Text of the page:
The blog post (The Lack of) Postgres in Academia is an extended version of my earlier post in the World of Data on the same subject. I am keeping returning to this topic because I see the consequences of its neglect. 

I think that way too often, the community is focused on the current Postgres users and does not pay enough attention to our future base.  And I am happy that Boris will have an opportunity to talk about this problem at the 2QPG Conf in Chicago.

More thoughts are in the blog post referenced above. Please read and share 🙂

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Introducing New Term

I’ve been thinking for a while how to name our methodology of data exchange between databases and applications. Several years ago, we came up with the term HDAT – Holistic Database Application Tuning.

This term didn’t get much recognition, partially because I didn’t really like it myself. It is pretty vague and implies that the subject we are talking about is something “nice to have” rather than entirely new technology.

In an attempts to highlight the most important feature of this technology – the fact that it eliminates a need in any ORM – I came up with the term which I am going to introduce today:  NoRM.

The letter ‘o’ stands for both ‘No‘ and ORM, to avoid double ‘o’ and any possible associations with “Noom”:). Also, it highlights the fact that this approach is natural, that this is “a new norm.”

From now on, I am going to call “this JSON thing” a NoRM approach or NoRM technology.  

How do you feel about it? Do you like this term? Will you use it?

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Simple Rules for Better SQL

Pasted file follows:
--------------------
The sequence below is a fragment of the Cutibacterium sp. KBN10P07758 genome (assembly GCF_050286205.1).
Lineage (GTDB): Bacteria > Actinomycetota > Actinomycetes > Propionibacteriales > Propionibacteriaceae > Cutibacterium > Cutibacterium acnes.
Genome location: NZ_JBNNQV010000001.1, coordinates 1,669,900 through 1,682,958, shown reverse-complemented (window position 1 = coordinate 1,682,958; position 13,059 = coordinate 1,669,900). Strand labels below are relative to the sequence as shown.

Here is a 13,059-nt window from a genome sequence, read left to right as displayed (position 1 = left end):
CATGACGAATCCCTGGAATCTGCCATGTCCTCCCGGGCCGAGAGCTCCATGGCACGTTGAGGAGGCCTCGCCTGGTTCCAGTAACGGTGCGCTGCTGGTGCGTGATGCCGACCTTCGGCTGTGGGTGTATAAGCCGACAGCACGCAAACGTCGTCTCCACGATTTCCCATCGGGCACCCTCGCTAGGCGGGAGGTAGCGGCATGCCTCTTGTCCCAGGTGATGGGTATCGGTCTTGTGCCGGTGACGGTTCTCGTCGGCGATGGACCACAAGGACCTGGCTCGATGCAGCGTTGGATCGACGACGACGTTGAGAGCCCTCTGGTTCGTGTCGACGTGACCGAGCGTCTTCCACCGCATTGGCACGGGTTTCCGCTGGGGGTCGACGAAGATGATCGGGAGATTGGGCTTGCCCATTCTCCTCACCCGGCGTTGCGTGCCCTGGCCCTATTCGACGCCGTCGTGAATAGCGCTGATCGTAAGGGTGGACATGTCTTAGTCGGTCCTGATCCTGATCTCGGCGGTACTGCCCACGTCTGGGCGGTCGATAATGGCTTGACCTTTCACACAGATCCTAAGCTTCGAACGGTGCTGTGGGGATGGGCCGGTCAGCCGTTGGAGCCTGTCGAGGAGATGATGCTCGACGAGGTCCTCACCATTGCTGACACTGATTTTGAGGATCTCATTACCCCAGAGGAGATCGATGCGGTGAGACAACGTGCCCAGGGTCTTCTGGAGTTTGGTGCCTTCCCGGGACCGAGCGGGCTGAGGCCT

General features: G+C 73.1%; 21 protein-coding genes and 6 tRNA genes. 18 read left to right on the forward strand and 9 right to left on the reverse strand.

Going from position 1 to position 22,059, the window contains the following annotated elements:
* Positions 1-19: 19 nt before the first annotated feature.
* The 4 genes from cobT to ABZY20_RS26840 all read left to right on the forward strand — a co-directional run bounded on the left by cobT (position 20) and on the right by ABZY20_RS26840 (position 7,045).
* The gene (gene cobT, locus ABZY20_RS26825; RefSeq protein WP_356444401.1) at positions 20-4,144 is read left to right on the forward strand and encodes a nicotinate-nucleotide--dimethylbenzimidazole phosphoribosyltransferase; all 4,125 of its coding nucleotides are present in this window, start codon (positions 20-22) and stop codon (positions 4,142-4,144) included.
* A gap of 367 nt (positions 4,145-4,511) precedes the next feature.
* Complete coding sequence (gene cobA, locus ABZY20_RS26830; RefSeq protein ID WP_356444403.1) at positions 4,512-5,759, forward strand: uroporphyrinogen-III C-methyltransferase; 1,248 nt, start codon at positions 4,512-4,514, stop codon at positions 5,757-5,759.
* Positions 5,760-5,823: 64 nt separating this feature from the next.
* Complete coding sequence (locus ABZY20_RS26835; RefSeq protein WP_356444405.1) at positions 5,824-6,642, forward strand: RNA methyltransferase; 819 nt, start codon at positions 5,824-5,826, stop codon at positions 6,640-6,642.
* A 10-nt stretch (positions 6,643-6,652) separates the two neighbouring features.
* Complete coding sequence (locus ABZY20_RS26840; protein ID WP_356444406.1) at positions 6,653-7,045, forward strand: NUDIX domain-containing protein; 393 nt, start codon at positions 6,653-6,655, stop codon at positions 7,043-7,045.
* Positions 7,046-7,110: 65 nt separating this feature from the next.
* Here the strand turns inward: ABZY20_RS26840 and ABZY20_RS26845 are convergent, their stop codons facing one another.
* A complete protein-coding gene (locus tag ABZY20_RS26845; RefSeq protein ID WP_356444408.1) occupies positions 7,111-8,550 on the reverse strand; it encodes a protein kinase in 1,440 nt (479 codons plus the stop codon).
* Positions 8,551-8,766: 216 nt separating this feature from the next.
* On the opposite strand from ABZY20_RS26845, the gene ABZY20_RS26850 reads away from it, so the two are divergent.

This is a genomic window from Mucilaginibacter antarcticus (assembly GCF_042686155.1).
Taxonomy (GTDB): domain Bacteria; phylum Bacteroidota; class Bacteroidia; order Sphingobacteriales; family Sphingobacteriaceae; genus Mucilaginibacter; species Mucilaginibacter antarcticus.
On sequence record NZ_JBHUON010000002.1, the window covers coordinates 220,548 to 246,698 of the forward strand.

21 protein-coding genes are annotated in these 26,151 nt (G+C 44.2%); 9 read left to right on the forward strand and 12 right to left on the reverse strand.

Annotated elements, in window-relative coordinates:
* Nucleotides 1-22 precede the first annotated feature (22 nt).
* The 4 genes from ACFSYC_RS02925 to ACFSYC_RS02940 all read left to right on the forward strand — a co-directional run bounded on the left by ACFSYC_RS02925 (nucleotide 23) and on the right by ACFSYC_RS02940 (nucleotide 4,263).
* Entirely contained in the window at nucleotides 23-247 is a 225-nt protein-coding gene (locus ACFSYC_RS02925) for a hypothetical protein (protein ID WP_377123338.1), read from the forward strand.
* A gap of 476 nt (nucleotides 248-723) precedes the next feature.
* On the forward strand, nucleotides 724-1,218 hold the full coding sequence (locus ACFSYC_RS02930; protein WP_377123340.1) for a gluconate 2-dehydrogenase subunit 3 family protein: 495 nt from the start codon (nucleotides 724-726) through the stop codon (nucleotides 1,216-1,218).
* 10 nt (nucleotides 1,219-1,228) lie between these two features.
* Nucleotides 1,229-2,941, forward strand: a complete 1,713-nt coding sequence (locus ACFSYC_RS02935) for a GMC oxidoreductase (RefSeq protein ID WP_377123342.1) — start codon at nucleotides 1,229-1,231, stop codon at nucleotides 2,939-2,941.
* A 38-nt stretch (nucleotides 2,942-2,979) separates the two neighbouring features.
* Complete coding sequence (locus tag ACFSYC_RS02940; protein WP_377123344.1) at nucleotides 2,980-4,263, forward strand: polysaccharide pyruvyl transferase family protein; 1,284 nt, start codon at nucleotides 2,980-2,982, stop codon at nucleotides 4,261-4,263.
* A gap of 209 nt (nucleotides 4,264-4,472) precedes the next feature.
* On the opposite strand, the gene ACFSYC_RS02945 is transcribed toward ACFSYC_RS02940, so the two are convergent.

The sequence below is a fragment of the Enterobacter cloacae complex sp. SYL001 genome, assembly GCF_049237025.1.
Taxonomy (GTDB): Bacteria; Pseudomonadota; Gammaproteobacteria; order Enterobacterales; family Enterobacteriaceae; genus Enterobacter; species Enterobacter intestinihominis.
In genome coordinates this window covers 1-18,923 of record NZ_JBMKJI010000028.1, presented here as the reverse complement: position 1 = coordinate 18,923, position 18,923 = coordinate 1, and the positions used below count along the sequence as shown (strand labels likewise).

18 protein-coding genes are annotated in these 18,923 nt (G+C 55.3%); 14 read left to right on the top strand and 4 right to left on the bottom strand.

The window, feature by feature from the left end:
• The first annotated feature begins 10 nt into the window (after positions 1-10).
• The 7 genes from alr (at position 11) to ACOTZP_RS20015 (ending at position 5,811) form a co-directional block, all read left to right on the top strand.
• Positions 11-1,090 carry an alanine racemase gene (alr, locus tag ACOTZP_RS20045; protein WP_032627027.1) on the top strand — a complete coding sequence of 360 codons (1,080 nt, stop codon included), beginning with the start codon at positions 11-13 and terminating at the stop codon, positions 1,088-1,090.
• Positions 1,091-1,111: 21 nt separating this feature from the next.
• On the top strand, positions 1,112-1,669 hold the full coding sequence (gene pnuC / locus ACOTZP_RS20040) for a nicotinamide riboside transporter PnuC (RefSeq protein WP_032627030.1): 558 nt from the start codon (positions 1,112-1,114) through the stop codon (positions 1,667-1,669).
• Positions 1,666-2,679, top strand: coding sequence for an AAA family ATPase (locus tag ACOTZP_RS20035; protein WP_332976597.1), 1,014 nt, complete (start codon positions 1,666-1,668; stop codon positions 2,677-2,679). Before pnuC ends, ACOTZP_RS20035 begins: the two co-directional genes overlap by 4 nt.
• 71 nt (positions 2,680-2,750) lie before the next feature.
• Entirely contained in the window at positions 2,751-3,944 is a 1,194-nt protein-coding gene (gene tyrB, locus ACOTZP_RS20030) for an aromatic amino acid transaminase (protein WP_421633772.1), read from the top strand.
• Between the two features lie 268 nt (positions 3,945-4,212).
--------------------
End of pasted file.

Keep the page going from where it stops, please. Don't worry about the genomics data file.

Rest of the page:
I suppose I am not the only person facing this problem. From time to time, you come across some report which is running very slow. Or just a stand-alone SQL statement, which somebody in your company needs to execute once a month, and they might not even remember who wrote it. And you look at 200 lines of code, and think – how I can even start to optimize it? 

It usually helps if a person who wrote the code is still around. Even better, if this report was written just recently and the requirements are still fresh in people’s minds. Still – what would you do, if you have very limited time, very convoluted SQL, and you need to figure out how to make it better so that it won’t block ten other processes? 

For a while, I’ve been trying to come up with simple guidelines for report writers, which would help to ensure that their reports perform decently without anybody spending ten times more time. It turned out that a very short list of rules can cover pretty much all the situations. We’ve been using these guidelines for a while now, and I am pretty happy with the results. Here is the list:

  • For each report, figure out whether it is an “exception” report or a “summary” report. Exception means that we are looking for some errors, for abnormal execution. Such reports should return nothing if everything goes normally. Summary means that we want to process a large number of records and calculate some results, something like quarterly earnings. 
  • If a report in question is an “exception report,” define the criteria for the exception (what makes this report an exception). Make sure there is an index that can be used to select rows based on this criterion and make sure that this criterion is applied first in the execution plan. 
  • If a report is a summary, look for a way to update it incrementally. Make sure that there is an index to facilitate this search (most often, the increment will be by the time last updated, and this field should be indexed).

If you can find an example of the query, which does not fit into either of the categories and/or can’t be optimized using these rules – let me know 🙂